The gearbox instructions said mount the two bearing blocks loosely on the mounting plate and slide the output shaft through them. This proved impossible as the shaft was a hard drive fit in the inner race of the bearings. I measured the shaft and it was only about 0.001 inches bigger than a 6.0 mm drill (strange mixture of units I know but I have an imperial standard vernier calliper). The 6.0 mm drill fitted easily into the bearings so I put the output shaft in my pillar drill and polished it down with some fine wet and dry paper until it was a push fit the bearings. I then fastened the bearing blocks to the mounting plate. First unexpected problem solved.
The expected problem was that the Graupner motor has a 6.0 mm output shaft but the pulley supplied with the gearbox is drilled 0.25 inches to suit an MFA motor. My original plan was to fit a length of 0.25 inch OD brass tube in the pulley as a sleeve and then drill it out to 6 mm ID. After three goes at this in my pillar drill I gave up - it was too difficult to align the drill and pully and I ended up drilling into the side of the tube each time. Really its a job for a lathe but I have not got one so I may eventually try and sweet-talk one of my club comrades to do the job. However as a temporary solution, which might actually be the permanent one, I tried an alternative method (i.e. bodge). I experimented with wrappping the motor output shaft in thick aluminium foil (Tesco extra thick kitchen foil) and found that a piece approximately 13 cm long gave a nice snug fit in the pully.
To hold the foil in place as it is rolled on the shaft I first gave it a thin coat of spray mount. I then fitted the pully, tightened the grub screw and voila, a pefect fit. I then tried to fit the motor to the mounting plate and discovered the pully would not fit through the hole. Oh bugger, start again. Cut the foil, spray the foil, wrap it round the shaft, feed the shaft through the mounting plate hole and fit the motor mount screws, THEN fit the pulley. I then tested the entire assembly with the mounting plate clamped in a vice and it was fine, a bit noisier than a direct drive motor but not as noisy as a gearbox.
The next decision to make is where to mount the motor, obviously on the end of the prop shaft you say but the photo below shows the problem area. The line of the propshaft is very shallow and gets closer to the keel the further forward it runs so the shaft has to be kept short to get the maximum clearance from the keel. However while the belt drive lets the output shaft be lower than it would be with a direct drive, the large pulley becomes the critical area. The picture below shows that either I need to change the line of the propshaft or cut away the keel and frame to get the motor lower down. The cross marked on the frame is where the line of the prop shaft should run. At this stage either is relatively straight forward and I will probably go for the latter approach when my propshaft arrives to finalise the motor longitudinal position.
Edited By Gareth Jones on 21/02/2011 21:33:27
|John W E||22/02/2011 18:32:48|
264 forum posts
hi there Gareth
I have been searching through my model books to see if I could find the plan feature - it is somewhere - I will keep looking. What I did find though was the Magazine which contains the plans for the Boston Blenheim which is the diagonally planked vessel which I used 0.8mm thickness ply for planking the outside - this isnt a James Pottinger plan.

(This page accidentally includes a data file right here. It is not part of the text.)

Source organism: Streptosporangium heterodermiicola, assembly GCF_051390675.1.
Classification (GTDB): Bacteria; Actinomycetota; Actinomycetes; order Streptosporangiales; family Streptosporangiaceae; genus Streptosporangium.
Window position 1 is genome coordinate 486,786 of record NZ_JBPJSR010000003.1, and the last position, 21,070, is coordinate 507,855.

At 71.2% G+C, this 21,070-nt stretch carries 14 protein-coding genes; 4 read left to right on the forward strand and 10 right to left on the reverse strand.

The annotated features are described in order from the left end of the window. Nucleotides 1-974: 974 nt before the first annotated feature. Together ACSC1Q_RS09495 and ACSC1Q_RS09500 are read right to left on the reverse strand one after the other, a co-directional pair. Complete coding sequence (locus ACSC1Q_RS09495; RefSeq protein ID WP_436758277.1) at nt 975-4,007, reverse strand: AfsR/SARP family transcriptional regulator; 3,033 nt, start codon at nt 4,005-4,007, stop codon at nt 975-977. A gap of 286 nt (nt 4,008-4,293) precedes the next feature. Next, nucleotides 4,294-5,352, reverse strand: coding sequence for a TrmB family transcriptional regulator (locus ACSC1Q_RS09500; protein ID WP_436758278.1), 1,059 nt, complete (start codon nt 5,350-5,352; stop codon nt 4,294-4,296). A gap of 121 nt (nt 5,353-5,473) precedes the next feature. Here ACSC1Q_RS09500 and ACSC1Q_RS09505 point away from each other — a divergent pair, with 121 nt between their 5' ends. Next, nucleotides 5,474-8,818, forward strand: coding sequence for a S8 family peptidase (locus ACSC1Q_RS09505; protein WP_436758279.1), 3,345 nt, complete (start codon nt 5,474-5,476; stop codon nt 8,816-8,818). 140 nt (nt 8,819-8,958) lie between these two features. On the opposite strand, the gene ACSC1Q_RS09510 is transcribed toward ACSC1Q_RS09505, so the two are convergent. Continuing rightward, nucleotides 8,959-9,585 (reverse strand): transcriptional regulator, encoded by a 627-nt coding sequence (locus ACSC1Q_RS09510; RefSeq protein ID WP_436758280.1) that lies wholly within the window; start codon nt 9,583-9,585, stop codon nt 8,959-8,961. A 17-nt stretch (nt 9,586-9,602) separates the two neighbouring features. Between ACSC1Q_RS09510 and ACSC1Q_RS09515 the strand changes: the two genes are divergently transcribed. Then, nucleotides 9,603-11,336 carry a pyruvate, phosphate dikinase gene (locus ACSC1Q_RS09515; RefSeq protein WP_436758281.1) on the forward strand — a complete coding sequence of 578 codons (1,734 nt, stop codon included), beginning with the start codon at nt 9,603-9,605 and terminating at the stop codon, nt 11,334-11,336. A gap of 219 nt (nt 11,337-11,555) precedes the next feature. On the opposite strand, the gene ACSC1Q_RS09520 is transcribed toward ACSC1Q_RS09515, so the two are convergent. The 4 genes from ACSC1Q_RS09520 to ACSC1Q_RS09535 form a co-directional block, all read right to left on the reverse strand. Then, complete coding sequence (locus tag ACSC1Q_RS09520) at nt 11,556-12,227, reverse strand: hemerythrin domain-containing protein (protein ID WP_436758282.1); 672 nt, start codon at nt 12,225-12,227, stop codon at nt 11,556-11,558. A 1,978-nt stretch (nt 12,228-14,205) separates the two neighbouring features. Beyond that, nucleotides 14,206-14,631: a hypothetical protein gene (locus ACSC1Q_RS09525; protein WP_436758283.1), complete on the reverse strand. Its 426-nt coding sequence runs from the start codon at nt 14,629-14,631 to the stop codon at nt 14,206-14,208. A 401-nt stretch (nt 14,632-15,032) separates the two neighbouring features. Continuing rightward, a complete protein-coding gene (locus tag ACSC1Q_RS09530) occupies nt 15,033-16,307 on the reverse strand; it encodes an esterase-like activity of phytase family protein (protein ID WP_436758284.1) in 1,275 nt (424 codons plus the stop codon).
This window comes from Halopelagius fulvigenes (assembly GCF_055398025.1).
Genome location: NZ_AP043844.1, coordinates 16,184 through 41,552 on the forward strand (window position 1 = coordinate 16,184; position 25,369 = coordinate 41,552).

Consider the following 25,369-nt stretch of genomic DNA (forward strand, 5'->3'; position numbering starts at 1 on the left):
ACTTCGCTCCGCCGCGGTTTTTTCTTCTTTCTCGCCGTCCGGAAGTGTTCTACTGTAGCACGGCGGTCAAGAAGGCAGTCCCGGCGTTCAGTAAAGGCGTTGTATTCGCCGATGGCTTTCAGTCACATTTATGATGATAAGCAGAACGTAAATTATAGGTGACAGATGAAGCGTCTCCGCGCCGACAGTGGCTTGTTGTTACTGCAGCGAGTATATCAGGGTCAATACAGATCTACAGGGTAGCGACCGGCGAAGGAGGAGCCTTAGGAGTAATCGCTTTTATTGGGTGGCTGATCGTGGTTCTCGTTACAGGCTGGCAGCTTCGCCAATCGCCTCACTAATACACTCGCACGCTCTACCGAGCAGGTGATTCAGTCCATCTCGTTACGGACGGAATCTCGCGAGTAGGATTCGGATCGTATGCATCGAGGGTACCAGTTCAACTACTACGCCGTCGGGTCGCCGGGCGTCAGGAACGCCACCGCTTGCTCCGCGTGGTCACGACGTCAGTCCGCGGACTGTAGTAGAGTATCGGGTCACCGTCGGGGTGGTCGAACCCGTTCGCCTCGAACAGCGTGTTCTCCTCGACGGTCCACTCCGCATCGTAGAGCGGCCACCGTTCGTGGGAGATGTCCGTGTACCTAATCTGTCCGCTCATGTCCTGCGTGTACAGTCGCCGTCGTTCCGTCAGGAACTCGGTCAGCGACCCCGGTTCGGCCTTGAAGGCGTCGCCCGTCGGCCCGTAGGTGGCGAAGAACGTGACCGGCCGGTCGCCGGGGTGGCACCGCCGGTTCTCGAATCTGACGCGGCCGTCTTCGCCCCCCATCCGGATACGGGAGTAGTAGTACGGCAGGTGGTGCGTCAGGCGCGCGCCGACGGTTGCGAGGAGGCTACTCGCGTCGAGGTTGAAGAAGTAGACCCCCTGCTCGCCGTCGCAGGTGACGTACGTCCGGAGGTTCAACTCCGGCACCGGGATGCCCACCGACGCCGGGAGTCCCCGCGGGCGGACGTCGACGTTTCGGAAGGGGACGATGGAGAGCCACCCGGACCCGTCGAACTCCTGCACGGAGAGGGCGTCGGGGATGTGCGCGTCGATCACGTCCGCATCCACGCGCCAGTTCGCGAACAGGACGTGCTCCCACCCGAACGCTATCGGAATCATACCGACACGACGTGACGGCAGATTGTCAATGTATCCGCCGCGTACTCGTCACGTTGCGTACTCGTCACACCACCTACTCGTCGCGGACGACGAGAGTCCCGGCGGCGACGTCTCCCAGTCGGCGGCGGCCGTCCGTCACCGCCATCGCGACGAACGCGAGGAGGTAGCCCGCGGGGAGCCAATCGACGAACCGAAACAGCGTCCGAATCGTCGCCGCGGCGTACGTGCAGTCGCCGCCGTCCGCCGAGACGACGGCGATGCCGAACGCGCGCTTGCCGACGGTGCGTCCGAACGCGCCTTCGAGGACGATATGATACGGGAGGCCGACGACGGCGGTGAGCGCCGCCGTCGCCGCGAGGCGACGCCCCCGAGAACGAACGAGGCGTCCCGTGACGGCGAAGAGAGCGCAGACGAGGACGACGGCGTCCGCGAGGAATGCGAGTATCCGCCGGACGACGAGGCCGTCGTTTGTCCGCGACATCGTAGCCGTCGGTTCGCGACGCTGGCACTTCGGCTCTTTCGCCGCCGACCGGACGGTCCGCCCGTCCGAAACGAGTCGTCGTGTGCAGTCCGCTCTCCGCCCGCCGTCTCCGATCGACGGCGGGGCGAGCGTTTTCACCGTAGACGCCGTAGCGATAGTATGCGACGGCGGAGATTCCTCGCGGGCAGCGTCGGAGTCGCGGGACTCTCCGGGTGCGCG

The other vessel I planked was the Frederique Spashett - using lime wood for the exterior.
You are considering using large sheets of ply to cover the side of the hull; where this is a good idea, the only downfall is ensuring that the resin doesnt crack off the exterior. So it is always well adviseable to 'rough up' the surface with some heavy grade sand paper. The only disadvantage of using plywood as a planking material is that when you come to cover it with epoxy/polyester the resins will not penetrate any further than the first veneer of plywood because of the bonding glue makeup to the plywood.
The next tip I could give, unless you already know - the next time you assemble the motor gear box -stick the gear box shaft into the freezer for an hour to actually shrink the shaft and gently warm the bearings in a tin of warm oil. (NOT BOILING OIL) for approx 10 mins. This will allow the bearings to slide onto the shaft.
Looking forward to seeing your build.
|DONALD MOODIE||22/02/2011 19:48:17|
|2 forum posts||Hi Gareth,|
Hope you are getting on well with the Shemarah model, it will be no problem to help in any way I can when you need photos of inside the wheelhouse or close up deck fittings as the build progresses, please do not hesitate to contact me to help in any way I can. My email is email@example.com
Best Regards Donald.
Sent from my iPad
Edited By DONALD MOODIE on 22/02/2011 19:50:06
|Gareth Jones||22/02/2011 21:14:33|
796 forum posts
Thanks very much for that John. I did try putting the shaft in the freezer but didnt warm the bearings up.
Also thanks very much for the offer of photos Donald, I will let you know which areas I would like in a few months time I hope.
Shemarah will have to take second place to our model narrowboat over the next few weeks as my wife has now finished all the soft furnishings and I am going to make a concerted effort to get it finished in time for a couple of exhibitions coming up soon. I will post some photos when it is complete.